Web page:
Have you heard of baby-friendly hospitals but never really understood what that meant?
According to their website: ” The Baby-Friendly Hospital Initiative (BFHI) is a global program that was launched by the World Health Organization (WHO) and the United Nations Children’s Fund (UNICEF) in 1991 to encourage and recognize hospitals and birthing centers that offer an optimal level of care for infant feeding and mother/baby bonding. “
Hospitals have go through several steps to receive the BFHI designation. Most importantly they train their staff on how to give mothers the information, confidence and skills to successfully initiate breastfeeding. The staff has more training compared to hospitals that aren’t a part of the program. This additional training helps them better prepare mothers on how to safely feed their newborn. While breastfeeding is one of the main platforms of the BFHI there are several other aspects to the accreditation that are beneficial to all mothers and babies. The full list is listed here:
The U.S. BFHI Guidelines and Evaluation Criteria and the assessment and accreditation processes are predicated on the following tenets:
- Well-constructed, comprehensive policies effectively guide staff to deliver evidence-based care.
- Well-trained staff provide current, evidence-based care.
- Monitoring of practice is required to assure adherence to policy.
- Breastfeeding has been recognized by scientific authorities as the optimal method of infant feeding and should be promoted as the norm within all maternal and child health care facilities.
- The most sound and effective procedural approaches to supporting breastfeeding and human lactation in the birthing environment that have been documented in the scientific literature to date should be followed by the health facility.
- The health care delivery environment should be neither restrictive nor punitive and should facilitate informed health care decisions on the part of the mother and her family.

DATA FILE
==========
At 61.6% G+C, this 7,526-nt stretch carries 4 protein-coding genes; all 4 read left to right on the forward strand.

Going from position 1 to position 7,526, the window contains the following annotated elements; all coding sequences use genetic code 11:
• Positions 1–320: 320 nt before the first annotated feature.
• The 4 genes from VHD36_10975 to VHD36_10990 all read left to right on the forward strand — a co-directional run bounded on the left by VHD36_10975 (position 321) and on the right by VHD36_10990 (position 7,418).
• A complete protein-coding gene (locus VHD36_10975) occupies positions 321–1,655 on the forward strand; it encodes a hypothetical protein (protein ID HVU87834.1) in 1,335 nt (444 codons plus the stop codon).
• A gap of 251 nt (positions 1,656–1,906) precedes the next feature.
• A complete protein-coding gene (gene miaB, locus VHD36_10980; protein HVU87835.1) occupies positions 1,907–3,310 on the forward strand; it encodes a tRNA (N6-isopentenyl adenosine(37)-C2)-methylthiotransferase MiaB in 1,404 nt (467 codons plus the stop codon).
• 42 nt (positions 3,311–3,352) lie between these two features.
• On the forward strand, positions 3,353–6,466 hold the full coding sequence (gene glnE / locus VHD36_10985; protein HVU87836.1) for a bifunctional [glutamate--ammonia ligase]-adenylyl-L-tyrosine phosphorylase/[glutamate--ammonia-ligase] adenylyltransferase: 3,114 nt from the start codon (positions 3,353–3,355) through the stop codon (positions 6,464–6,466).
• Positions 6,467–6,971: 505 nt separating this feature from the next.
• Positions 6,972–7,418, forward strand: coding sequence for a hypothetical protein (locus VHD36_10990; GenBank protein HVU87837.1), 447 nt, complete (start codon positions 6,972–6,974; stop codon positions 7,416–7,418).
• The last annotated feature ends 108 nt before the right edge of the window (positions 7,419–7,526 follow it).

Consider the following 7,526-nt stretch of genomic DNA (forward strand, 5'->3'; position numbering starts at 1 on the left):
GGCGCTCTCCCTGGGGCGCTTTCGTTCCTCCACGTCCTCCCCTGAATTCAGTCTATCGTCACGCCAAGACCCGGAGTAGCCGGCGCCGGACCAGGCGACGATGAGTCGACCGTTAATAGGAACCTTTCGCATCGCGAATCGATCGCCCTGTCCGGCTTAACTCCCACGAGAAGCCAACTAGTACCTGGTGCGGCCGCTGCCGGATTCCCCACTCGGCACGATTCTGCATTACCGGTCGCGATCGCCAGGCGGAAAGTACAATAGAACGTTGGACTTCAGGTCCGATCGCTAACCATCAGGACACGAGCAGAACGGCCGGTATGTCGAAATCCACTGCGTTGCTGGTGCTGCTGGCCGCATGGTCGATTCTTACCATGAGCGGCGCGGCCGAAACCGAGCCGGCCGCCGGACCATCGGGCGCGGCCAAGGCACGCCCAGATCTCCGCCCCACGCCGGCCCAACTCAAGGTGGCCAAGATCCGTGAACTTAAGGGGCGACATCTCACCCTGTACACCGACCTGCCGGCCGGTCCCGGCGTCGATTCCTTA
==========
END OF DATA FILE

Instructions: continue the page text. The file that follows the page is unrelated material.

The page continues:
- The health care delivery environment should be sensitive to cultural and social diversity.
- The mother and her family should be protected within the health care setting from false or misleading product promotion and/or advertising which interferes with or undermines informed choices regarding infant health care practices.
- When a mother has chosen not to breastfeed, when supplementation of breastfeeding is medically indicated, or when supplementation is chosen by the breastfeeding mother (after appropriate counseling and education), it is crucial that safe and appropriate methods of formula mixing, handling, storage, and feeding are taught to the parents.
- Recognition as a Baby-Friendly institution should have both national and international credibility and prestige, so that it is marketable to the community, increases demand, and thereby improves motivation among facilities to participate in the Initiative.
- Participation of any facility in the U.S. BFHI is entirely voluntary and is available to any institution providing birthing services. Each participating facility assumes full responsibility for assuring that its implementation of the BFHI is consistent with all of its safety protocols.
To find if your hospital is a part of the Baby-Friendly Hospital Initiative check out their website. Baby-Friendly USA